Below, the new five dollar bill, introduced last month by the United States Department of the Treasury. The new design, which features a big purple Helvetica five, is the work of a 147-year-old government agency called the United States Bureau of Engraving and Printing. It employs 2,500 people, and has an annual budget of $525,000,000. —JH

five spot us

Masterpiece: Staring Dürer in the Face (Wall Street Journal)

Monday, March 17th, 2008

Blog note: Here today, gone tomorrow? Original Wall Street Journal article posted below in full due to ephemeral nature of WSJ online access. I first learned of Albrecht Dürer (read Wikipedia article) in my cartography coursework at university. He’s got some killer engravings from the 1500s.  Read the original on WSJ…

His Self-Portrait From 1500 Dares You to Turn Away

By JUDITH H. DOBRZYNSKIMarch 15, 2008; Page W16

It has no title, and it occupies no grand place of honor at Munich’s Alte Pinakothek, where it’s just one painting hung among many, and many larger, works in an undistinguished second-floor gallery. But Albrecht Dürer’s self-portrait from 1500 would likely stop you dead in your tracks even if it did not play an important role in art history: It is a captivating, lush painting with a mysterious air that practically dares you to stop looking at it. No compendium of self-portraiture would be complete without it. In his book “The Greatest Works of Art in Western Civilization,” Thomas Hoving, the controversial former director of the Metropolitan Museum of Art (whose eye is unassailable even if his provocations are not), called the picture “the single most arrogant, annoying and gorgeous portrait ever created.”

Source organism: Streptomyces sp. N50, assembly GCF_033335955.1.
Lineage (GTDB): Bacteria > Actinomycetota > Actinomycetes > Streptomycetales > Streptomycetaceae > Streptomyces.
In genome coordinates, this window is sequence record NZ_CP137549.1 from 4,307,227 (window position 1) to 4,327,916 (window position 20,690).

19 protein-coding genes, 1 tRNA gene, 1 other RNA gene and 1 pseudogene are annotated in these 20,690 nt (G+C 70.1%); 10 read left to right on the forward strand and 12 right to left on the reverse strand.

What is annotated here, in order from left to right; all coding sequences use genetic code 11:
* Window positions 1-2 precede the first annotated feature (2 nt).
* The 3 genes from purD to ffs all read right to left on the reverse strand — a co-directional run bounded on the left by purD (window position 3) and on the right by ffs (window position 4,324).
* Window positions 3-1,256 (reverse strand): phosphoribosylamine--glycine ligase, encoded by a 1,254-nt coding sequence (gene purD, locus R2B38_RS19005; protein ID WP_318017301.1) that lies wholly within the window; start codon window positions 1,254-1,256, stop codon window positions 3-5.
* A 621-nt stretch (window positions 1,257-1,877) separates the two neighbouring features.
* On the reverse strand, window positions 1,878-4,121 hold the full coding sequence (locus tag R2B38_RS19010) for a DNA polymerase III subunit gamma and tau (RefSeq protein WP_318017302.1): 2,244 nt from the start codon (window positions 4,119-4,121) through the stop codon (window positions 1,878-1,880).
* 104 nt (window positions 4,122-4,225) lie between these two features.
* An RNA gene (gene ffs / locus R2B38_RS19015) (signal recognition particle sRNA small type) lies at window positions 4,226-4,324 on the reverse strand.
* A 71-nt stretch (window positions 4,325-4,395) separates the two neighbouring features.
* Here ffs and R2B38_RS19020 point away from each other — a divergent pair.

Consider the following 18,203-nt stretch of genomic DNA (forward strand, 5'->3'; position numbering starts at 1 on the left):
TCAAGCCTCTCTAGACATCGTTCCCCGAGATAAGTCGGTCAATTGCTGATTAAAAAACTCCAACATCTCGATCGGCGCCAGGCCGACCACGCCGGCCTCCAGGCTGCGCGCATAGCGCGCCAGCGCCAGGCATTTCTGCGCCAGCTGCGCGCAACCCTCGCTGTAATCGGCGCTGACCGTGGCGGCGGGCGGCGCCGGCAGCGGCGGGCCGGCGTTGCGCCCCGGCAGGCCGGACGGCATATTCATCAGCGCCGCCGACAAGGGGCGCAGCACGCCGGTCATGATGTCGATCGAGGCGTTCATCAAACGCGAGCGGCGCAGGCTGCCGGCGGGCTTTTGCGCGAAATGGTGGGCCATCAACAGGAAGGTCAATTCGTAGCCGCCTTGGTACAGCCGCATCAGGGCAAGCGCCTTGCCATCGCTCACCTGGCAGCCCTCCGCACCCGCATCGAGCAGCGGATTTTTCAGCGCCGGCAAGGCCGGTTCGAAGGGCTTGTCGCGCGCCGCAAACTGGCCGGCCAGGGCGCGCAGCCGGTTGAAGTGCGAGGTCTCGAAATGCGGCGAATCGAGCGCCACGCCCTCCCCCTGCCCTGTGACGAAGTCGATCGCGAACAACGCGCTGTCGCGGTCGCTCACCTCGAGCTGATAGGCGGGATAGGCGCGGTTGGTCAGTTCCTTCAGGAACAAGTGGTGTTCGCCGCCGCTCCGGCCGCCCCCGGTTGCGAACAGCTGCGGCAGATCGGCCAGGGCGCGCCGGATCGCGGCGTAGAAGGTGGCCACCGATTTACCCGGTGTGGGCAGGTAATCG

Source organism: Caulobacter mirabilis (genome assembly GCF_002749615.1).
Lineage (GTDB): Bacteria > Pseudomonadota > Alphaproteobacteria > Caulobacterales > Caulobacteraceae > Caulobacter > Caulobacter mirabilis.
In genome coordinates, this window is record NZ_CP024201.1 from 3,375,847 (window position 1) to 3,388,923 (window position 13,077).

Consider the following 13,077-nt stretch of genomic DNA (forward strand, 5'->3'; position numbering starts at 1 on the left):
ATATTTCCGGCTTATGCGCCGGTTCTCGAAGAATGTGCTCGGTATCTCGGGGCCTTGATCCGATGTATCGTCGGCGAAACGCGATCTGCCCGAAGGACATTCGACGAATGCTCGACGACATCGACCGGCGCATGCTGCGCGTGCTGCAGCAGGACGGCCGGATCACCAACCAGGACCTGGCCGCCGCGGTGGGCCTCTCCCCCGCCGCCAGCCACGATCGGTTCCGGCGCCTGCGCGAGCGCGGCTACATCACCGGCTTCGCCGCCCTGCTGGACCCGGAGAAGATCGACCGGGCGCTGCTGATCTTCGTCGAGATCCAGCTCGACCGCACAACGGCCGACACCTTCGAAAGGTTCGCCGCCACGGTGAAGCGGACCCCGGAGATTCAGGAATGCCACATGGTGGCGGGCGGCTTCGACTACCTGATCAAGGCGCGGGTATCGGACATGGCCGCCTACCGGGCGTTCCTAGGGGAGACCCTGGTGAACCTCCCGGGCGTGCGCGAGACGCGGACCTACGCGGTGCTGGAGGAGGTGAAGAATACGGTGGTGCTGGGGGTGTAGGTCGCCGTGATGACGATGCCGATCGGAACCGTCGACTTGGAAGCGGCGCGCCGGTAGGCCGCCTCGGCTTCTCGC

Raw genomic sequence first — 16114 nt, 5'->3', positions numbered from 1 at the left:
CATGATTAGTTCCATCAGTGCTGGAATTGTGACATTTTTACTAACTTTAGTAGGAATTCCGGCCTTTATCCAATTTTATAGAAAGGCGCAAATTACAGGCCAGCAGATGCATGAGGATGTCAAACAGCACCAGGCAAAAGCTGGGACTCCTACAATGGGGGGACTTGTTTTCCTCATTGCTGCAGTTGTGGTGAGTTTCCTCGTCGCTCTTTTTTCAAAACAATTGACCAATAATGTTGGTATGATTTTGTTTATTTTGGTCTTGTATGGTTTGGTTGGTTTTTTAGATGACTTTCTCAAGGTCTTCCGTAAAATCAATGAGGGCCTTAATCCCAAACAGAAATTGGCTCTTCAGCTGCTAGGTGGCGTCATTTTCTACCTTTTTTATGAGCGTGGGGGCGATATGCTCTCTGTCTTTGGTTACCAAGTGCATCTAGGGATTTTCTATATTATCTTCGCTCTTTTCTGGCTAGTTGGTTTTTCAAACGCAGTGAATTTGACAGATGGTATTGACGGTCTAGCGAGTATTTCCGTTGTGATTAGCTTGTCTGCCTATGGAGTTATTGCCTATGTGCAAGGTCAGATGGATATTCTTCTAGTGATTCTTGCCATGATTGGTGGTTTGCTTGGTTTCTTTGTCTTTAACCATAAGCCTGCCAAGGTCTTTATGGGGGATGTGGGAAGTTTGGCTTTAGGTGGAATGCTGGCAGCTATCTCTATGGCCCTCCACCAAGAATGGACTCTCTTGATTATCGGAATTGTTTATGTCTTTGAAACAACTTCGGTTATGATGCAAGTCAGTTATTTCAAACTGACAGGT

Before Dürer, born in 1471, if artists depicted themselves at all, they kept their images anonymous. Egyptian artists, for example, drew themselves as background characters at least as early as 1400 B.C. By the end of the Middle Ages, artists had begun to show themselves as witnesses or subsidiary characters, perhaps as a bystander saint; occasionally, they moved to the foreground — as in 1433, when Jan van Eyck is thought to have painted himself in “Portrait of a Man in a Turban” but true to past practice did not label, or sell, the work as a self-portrait.

[Durer portrait]

Then along came cocky young Dürer, who first drew himself at age 13. With each portrayal that followed, he showed himself gaining in stature and elegance. In a 1493 painting, clearly labeled as a self-portrait, he wears a red, tassled cap and refined, somewhat aspirational clothing and holds a few flowers. In 1498, he has grown more assured, more natural, more genteel: He poses beside a window, turned slightly to his audience, in garments trimmed with gold lace.

In 1500, a bolder-still Dürer made his stunner: This time, Dürer faces front — a rarity at the time — and he stares directly, intensely at the viewer. His face, slightly elongated, is symmetrical; his long curly hair tumbles down onto a rich, velvety brown cloak, trimmed in fur. His right hand, Dürer’s creative hand, extends upward, as if it may be about to gesture, perhaps give a blessing. The light falls unevenly on him, also highlighting his right side and enhancing the painting’s realism. To his left, Dürer inscribed the painting: “Thus I, Albrecht Dürer from Nuremburg, painted myself with indelible colors at the age of 28 years.”

To viewers of his era, the image is unmistakably Christ-like. Both confident and self-conscious, sensuous and spiritual, Dürer’s work was destined to become an icon.